While I love technology and I'm a huge fan of urban mancations with all the luxuries that come along with that, sometimes it's good to go off the grid. Planning a rugged wilderness adventure far from technology will allow you and your buddies a chance to test your abilities and relax, without the constant vibration, beeps, and artificial lights of modern technology.
You don't necessarily need to be a survivalist like Bear Grylls and be ready to drink your own pee to survive. However, you will you do need to be smart and plan appropriately for your "off the grid" adventure mancation. This is both for your own benefit as well as that of your loved ones back home who might fear for your safety.
Here are some tips on how to make that upcoming rugged vacation all you are hoping it will be:
Research and Arrange Your Transport
As soon as you travel to far-off, rugged backwoods, or exotic regions you can expect that your transportation options might be limited or may require some “insider knowledge”. You need to plan out your itinerary route in full, even if you may deviate from it on “extra” excursions later on.
For example, if you can arrange a private charter flight in advance, you can often get a fixed-rate fee. But if that is impossible due to the spontaneous nature of your “travel methods”, you need to at least know where to get great last minute charter flight deals and arrive at your destination without the hassle of changing numerous trains or buses. Once you get to your destination, you'll also need to know how to get around.
This might involve renting a 4x4 truck or climbing up a mountain in a snow cat. Whatever it is, you're best to have planned ahead to make sure you know your options and have planned for the time and budget accordingly.
Have a Communications Plan
You don’t want your friends and loved ones back home to worry themselves sick about you while you’re gone. Nor can you afford to be without communication with hotels, transportation providers or other members of your travel party should you get separated. Even on simple day trips, this is an essential step. For instance a few months ago while exploring gold mines in Joshua Tree, Heather insisted that I check in with her by dark to let her know we had departed the park safely. This is actually part of my standard preparations for going on off road trips and it's good for peace of mind with both parties.
For instance, before I leave cell phone range I will tell at least two friends 1) where I'm going, 2) when I expect to be back, 3) who the emergency contact at the park is in case they need to do a search and rescue. Because of this, should something happen I can sit tight and focus on surviving - rather than risking my life trying to get home. This obviously will work better for short day trips than for week-long adventures but it can be modified accordingly.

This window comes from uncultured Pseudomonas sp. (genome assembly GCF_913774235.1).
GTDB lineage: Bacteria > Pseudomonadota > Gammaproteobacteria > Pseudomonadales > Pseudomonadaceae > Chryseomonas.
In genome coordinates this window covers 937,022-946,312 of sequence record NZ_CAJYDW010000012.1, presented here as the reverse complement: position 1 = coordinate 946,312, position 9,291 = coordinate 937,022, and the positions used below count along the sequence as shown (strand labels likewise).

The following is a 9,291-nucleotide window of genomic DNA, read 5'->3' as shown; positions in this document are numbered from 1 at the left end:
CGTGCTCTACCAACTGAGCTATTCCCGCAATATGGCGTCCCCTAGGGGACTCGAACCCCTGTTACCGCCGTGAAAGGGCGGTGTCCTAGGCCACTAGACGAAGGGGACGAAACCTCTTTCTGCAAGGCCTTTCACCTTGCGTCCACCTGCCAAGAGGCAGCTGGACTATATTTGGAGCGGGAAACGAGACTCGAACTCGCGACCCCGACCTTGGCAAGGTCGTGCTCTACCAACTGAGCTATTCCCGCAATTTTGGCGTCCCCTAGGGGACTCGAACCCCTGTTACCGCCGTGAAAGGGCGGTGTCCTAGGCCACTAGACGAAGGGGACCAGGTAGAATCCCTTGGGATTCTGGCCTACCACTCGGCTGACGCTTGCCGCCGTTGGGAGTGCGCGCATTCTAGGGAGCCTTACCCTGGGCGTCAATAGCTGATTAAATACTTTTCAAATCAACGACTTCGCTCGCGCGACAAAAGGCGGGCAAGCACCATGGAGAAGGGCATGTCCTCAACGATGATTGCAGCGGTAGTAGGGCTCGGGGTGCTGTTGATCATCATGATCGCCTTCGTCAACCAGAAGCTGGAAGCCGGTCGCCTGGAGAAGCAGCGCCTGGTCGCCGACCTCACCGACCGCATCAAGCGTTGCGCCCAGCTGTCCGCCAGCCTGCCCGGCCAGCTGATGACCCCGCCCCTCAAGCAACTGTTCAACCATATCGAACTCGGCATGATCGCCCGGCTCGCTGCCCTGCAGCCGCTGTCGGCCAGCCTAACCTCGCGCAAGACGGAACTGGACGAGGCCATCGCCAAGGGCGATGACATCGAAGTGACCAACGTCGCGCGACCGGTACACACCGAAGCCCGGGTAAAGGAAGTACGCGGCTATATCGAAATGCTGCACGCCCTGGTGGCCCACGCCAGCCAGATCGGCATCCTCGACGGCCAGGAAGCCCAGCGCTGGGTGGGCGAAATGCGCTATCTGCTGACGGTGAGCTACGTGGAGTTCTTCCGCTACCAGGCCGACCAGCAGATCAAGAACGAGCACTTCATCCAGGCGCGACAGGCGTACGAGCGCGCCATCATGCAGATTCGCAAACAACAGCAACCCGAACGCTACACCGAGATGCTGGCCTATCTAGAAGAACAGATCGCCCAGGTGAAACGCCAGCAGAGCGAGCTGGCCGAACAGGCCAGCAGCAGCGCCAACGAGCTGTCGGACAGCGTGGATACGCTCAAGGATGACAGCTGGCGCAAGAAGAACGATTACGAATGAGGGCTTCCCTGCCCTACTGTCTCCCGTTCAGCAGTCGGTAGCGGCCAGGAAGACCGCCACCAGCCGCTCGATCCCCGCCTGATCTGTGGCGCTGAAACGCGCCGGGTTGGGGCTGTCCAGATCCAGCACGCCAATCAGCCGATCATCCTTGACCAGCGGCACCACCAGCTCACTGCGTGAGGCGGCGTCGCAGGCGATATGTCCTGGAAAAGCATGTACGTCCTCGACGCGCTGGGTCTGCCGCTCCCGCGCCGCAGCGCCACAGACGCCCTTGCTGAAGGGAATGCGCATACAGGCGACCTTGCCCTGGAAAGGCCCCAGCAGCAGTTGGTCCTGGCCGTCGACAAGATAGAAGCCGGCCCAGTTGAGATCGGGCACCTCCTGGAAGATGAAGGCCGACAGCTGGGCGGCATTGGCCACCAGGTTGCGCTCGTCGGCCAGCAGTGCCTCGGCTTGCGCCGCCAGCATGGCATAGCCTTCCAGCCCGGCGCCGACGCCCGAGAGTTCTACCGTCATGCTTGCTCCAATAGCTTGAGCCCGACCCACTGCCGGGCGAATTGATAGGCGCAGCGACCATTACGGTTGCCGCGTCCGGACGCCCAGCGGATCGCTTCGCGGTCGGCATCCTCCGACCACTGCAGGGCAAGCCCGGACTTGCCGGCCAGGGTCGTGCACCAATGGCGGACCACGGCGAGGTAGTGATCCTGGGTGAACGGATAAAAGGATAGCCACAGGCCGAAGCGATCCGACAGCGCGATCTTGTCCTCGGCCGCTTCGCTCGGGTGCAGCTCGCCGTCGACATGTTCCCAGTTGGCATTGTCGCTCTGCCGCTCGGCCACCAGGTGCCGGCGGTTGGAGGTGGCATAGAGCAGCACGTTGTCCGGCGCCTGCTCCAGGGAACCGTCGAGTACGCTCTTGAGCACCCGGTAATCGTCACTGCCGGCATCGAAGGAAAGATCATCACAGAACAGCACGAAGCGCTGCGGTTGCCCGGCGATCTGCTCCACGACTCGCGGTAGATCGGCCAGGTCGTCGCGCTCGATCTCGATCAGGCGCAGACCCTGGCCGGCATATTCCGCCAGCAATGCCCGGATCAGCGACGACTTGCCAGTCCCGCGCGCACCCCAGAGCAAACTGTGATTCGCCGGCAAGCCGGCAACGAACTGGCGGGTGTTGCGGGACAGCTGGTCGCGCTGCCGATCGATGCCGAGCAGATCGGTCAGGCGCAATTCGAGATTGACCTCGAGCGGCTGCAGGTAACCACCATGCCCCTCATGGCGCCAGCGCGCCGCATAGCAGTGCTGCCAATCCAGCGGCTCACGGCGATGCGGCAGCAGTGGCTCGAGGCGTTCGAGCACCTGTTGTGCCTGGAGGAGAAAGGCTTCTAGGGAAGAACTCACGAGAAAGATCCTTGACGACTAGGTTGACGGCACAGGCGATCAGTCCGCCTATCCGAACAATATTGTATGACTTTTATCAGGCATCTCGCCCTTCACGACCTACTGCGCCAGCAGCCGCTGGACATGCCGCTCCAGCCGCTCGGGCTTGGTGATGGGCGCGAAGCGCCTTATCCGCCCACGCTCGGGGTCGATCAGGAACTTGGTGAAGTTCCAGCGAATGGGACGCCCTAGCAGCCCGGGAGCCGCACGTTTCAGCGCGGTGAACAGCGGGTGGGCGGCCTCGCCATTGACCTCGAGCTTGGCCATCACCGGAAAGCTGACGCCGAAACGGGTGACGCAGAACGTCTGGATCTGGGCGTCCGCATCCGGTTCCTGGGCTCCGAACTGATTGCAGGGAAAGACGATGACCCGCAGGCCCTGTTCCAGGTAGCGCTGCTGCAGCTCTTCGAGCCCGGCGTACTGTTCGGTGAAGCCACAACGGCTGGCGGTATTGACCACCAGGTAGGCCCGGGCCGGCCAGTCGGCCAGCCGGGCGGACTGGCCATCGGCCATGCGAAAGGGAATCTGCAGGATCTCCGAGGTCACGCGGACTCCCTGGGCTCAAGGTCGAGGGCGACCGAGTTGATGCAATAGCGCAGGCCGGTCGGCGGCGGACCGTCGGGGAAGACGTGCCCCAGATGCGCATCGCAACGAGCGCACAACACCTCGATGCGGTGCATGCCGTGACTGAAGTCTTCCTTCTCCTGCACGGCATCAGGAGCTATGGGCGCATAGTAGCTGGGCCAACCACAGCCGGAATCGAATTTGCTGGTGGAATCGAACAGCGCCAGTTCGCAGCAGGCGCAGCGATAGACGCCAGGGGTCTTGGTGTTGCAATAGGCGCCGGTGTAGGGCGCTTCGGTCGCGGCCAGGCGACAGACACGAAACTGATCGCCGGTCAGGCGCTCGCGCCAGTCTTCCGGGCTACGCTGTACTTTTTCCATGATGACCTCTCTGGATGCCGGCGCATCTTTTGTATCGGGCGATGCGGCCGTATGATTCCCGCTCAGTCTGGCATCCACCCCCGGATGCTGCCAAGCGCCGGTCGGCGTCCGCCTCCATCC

Depending on where you are going and how far off the grid you are going, a satellite phone might be a good option as well. For true global adventurers you might want to buy your own, but for shorter trips they can be rented easily. On a trip last year I made this investment since we had a group of guys in different cars traveling in an area more than 20 miles from the closest cell tower. If something had happened at camp, the time to get help could have led to disaster.
Think Out the Money Matters
It’s always better to have access to more money than you need. That said, you don’t want to have to carry it all on your person, for safety reasons. Not only could you be robbed, but you could be hurt in the process, and then stranded!
Get a hidden money belt for cash: use both local and some U.S. currency in countries where locals accept US dollars. Use traveler’s checks, however, for the most part to protect against theft and to ensure you have a cash equivalent as needed.
Finally, you will want to bring some plastic, even if you plan on not having to use it. Just hide it well, keep it handy, and use it for emergencies only.
Pack Light But Smart
When delighting yourself with the great outdoors or strange and exotic lands, you don’t want to be bogged down with a large quantity of overstuffed baggage. It will slow you down.
But you can’t leave without the essentials. Be sure to bring multiple forms of ID in case of an emergency. Pack sufficient clothes and make your “suitcase wardrobe” fit the weather and terrain. Bring your hiking shoes, for no rugged getaway is worthy of the name without traveling some rugged, scenic trails on foot.
Don’t bring anything you can buy once there and can survive without. But be sure to include a notebook in which to journal your experiences for nostalgic perusal in years to come!
Prepare Yourself Physically and Mentally
Finally, be willing to learn. There is so much you can learn from new cultures if you only take an interest, and it’s a great way to “broaden your perspective on life” instead of getting stuck in a state of “culture shock”.
Try new foods, wear traditional clothes, find out about local legends and tales. Explore the culture as much as the geography. Don’t be one of those tourists who hides out in an enclave made to closely mimic his/her home country the whole time away and never really experiences the wonders of the place visited.